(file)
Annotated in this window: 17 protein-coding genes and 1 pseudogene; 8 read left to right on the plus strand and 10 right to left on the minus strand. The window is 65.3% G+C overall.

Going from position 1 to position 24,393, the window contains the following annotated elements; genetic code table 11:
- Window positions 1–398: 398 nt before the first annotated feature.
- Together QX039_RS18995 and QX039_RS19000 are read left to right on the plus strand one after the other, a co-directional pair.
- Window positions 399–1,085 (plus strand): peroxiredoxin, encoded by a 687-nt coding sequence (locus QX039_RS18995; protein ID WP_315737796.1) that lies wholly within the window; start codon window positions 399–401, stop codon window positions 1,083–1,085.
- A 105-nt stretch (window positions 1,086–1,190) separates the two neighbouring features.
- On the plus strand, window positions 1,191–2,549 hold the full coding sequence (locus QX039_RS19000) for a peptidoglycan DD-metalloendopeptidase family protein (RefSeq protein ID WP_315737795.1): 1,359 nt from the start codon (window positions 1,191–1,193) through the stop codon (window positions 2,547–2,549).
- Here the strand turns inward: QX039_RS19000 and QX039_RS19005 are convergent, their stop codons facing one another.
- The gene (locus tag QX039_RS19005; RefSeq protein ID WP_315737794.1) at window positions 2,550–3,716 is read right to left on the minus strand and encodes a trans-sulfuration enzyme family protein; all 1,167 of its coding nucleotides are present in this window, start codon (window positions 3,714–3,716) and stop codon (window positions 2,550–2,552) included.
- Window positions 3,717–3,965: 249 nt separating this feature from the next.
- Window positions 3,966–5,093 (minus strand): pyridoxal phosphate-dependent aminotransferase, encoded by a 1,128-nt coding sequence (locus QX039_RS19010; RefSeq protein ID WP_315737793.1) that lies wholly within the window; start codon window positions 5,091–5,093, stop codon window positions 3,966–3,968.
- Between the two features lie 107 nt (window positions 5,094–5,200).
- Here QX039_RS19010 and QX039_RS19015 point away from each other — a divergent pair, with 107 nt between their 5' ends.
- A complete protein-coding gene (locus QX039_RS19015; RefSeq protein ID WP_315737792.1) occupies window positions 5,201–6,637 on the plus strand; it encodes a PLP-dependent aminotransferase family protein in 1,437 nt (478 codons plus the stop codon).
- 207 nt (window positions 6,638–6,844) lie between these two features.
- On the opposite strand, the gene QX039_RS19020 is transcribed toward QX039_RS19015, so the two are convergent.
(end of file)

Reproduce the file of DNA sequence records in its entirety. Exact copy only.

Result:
Annotated in this window: 17 protein-coding genes and 1 pseudogene; 8 read left to right on the plus strand and 10 right to left on the minus strand. The window is 65.3% G+C overall.

Going from position 1 to position 24,393, the window contains the following annotated elements; genetic code table 11:
- Window positions 1–398: 398 nt before the first annotated feature.
- Together QX039_RS18995 and QX039_RS19000 are read left to right on the plus strand one after the other, a co-directional pair.
- Window positions 399–1,085 (plus strand): peroxiredoxin, encoded by a 687-nt coding sequence (locus QX039_RS18995; protein ID WP_315737796.1) that lies wholly within the window; start codon window positions 399–401, stop codon window positions 1,083–1,085.
- A 105-nt stretch (window positions 1,086–1,190) separates the two neighbouring features.
- On the plus strand, window positions 1,191–2,549 hold the full coding sequence (locus QX039_RS19000) for a peptidoglycan DD-metalloendopeptidase family protein (RefSeq protein ID WP_315737795.1): 1,359 nt from the start codon (window positions 1,191–1,193) through the stop codon (window positions 2,547–2,549).
- Here the strand turns inward: QX039_RS19000 and QX039_RS19005 are convergent, their stop codons facing one another.
- The gene (locus tag QX039_RS19005; RefSeq protein ID WP_315737794.1) at window positions 2,550–3,716 is read right to left on the minus strand and encodes a trans-sulfuration enzyme family protein; all 1,167 of its coding nucleotides are present in this window, start codon (window positions 3,714–3,716) and stop codon (window positions 2,550–2,552) included.
- Window positions 3,717–3,965: 249 nt separating this feature from the next.
- Window positions 3,966–5,093 (minus strand): pyridoxal phosphate-dependent aminotransferase, encoded by a 1,128-nt coding sequence (locus QX039_RS19010; RefSeq protein ID WP_315737793.1) that lies wholly within the window; start codon window positions 5,091–5,093, stop codon window positions 3,966–3,968.
- Between the two features lie 107 nt (window positions 5,094–5,200).
- Here QX039_RS19010 and QX039_RS19015 point away from each other — a divergent pair, with 107 nt between their 5' ends.
- A complete protein-coding gene (locus QX039_RS19015; RefSeq protein ID WP_315737792.1) occupies window positions 5,201–6,637 on the plus strand; it encodes a PLP-dependent aminotransferase family protein in 1,437 nt (478 codons plus the stop codon).
- 207 nt (window positions 6,638–6,844) lie between these two features.
- On the opposite strand, the gene QX039_RS19020 is transcribed toward QX039_RS19015, so the two are convergent.